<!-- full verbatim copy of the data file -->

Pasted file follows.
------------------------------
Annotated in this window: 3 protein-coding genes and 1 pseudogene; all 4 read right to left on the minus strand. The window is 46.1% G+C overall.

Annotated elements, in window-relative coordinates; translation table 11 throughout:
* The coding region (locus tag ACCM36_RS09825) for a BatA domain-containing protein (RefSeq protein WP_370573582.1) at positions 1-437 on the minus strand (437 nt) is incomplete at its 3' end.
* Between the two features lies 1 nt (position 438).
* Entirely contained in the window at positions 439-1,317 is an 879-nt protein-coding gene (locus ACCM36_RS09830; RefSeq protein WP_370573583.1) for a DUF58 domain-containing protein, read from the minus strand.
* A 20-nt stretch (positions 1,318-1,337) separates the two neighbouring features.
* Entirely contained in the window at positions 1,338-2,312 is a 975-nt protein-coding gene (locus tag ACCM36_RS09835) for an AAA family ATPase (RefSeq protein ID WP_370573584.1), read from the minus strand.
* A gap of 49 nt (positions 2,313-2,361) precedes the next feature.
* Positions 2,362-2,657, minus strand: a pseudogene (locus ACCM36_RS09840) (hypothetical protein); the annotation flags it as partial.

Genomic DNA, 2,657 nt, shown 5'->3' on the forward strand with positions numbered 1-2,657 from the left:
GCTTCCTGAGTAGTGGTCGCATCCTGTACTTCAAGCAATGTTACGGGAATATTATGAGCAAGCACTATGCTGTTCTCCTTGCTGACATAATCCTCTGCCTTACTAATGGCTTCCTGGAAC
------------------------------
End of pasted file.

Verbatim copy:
Annotated in this window: 3 protein-coding genes and 1 pseudogene; all 4 read right to left on the minus strand. The window is 46.1% G+C overall.

Annotated elements, in window-relative coordinates; translation table 11 throughout:
* The coding region (locus tag ACCM36_RS09825) for a BatA domain-containing protein (RefSeq protein WP_370573582.1) at positions 1-437 on the minus strand (437 nt) is incomplete at its 3' end.
* Between the two features lies 1 nt (position 438).
* Entirely contained in the window at positions 439-1,317 is an 879-nt protein-coding gene (locus ACCM36_RS09830; RefSeq protein WP_370573583.1) for a DUF58 domain-containing protein, read from the minus strand.
* A 20-nt stretch (positions 1,318-1,337) separates the two neighbouring features.
* Entirely contained in the window at positions 1,338-2,312 is a 975-nt protein-coding gene (locus tag ACCM36_RS09835) for an AAA family ATPase (RefSeq protein ID WP_370573584.1), read from the minus strand.
* A gap of 49 nt (positions 2,313-2,361) precedes the next feature.
* Positions 2,362-2,657, minus strand: a pseudogene (locus ACCM36_RS09840) (hypothetical protein); the annotation flags it as partial.

Genomic DNA, 2,657 nt, shown 5'->3' on the forward strand with positions numbered 1-2,657 from the left:
GCTTCCTGAGTAGTGGTCGCATCCTGTACTTCAAGCAATGTTACGGGAATATTATGAGCAAGCACTATGCTGTTCTCCTTGCTGACATAATCCTCTGCCTTACTAATGGCTTCCTGGAAC